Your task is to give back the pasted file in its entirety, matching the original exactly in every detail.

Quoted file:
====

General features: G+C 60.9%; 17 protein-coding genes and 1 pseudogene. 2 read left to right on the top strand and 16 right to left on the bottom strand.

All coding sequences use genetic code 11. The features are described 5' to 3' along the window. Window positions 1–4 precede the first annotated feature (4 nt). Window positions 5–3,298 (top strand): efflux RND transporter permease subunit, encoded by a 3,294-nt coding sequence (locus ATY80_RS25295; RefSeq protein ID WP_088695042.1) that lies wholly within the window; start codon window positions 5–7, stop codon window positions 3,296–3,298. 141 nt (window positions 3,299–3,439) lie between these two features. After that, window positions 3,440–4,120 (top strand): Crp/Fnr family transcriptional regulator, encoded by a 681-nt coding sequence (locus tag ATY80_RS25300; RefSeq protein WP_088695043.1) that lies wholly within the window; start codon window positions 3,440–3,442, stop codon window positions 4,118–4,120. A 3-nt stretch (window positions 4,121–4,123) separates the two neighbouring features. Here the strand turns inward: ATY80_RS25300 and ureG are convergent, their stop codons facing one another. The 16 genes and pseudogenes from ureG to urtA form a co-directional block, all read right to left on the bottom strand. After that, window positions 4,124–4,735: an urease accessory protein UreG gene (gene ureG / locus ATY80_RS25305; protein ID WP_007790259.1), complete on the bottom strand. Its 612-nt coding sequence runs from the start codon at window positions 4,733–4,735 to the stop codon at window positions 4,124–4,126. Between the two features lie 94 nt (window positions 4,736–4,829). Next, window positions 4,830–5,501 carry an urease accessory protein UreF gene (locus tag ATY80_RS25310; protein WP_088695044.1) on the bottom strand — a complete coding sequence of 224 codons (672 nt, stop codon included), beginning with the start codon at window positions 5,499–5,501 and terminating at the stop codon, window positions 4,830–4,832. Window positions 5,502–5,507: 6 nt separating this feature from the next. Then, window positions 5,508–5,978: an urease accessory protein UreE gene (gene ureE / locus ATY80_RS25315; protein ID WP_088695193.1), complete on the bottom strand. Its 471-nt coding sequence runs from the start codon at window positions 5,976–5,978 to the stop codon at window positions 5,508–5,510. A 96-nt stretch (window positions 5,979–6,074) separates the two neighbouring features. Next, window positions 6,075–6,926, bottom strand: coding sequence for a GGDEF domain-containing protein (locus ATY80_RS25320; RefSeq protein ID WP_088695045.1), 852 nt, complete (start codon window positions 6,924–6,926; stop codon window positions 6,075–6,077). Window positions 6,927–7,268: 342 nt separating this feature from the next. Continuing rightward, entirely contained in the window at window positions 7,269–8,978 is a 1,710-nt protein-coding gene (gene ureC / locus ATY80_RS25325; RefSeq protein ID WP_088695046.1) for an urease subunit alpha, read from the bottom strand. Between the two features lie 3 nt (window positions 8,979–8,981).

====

General features: G+C 60.9%; 17 protein-coding genes and 1 pseudogene. 2 read left to right on the top strand and 16 right to left on the bottom strand.

All coding sequences use genetic code 11. The features are described 5' to 3' along the window. Window positions 1–4 precede the first annotated feature (4 nt). Window positions 5–3,298 (top strand): efflux RND transporter permease subunit, encoded by a 3,294-nt coding sequence (locus ATY80_RS25295; RefSeq protein ID WP_088695042.1) that lies wholly within the window; start codon window positions 5–7, stop codon window positions 3,296–3,298. 141 nt (window positions 3,299–3,439) lie between these two features. After that, window positions 3,440–4,120 (top strand): Crp/Fnr family transcriptional regulator, encoded by a 681-nt coding sequence (locus tag ATY80_RS25300; RefSeq protein WP_088695043.1) that lies wholly within the window; start codon window positions 3,440–3,442, stop codon window positions 4,118–4,120. A 3-nt stretch (window positions 4,121–4,123) separates the two neighbouring features. Here the strand turns inward: ATY80_RS25300 and ureG are convergent, their stop codons facing one another. The 16 genes and pseudogenes from ureG to urtA form a co-directional block, all read right to left on the bottom strand. After that, window positions 4,124–4,735: an urease accessory protein UreG gene (gene ureG / locus ATY80_RS25305; protein ID WP_007790259.1), complete on the bottom strand. Its 612-nt coding sequence runs from the start codon at window positions 4,733–4,735 to the stop codon at window positions 4,124–4,126. Between the two features lie 94 nt (window positions 4,736–4,829). Next, window positions 4,830–5,501 carry an urease accessory protein UreF gene (locus tag ATY80_RS25310; protein WP_088695044.1) on the bottom strand — a complete coding sequence of 224 codons (672 nt, stop codon included), beginning with the start codon at window positions 5,499–5,501 and terminating at the stop codon, window positions 4,830–4,832. Window positions 5,502–5,507: 6 nt separating this feature from the next. Then, window positions 5,508–5,978: an urease accessory protein UreE gene (gene ureE / locus ATY80_RS25315; protein ID WP_088695193.1), complete on the bottom strand. Its 471-nt coding sequence runs from the start codon at window positions 5,976–5,978 to the stop codon at window positions 5,508–5,510. A 96-nt stretch (window positions 5,979–6,074) separates the two neighbouring features. Next, window positions 6,075–6,926, bottom strand: coding sequence for a GGDEF domain-containing protein (locus ATY80_RS25320; RefSeq protein ID WP_088695045.1), 852 nt, complete (start codon window positions 6,924–6,926; stop codon window positions 6,075–6,077). Window positions 6,927–7,268: 342 nt separating this feature from the next. Continuing rightward, entirely contained in the window at window positions 7,269–8,978 is a 1,710-nt protein-coding gene (gene ureC / locus ATY80_RS25325; RefSeq protein ID WP_088695046.1) for an urease subunit alpha, read from the bottom strand. Between the two features lie 3 nt (window positions 8,979–8,981).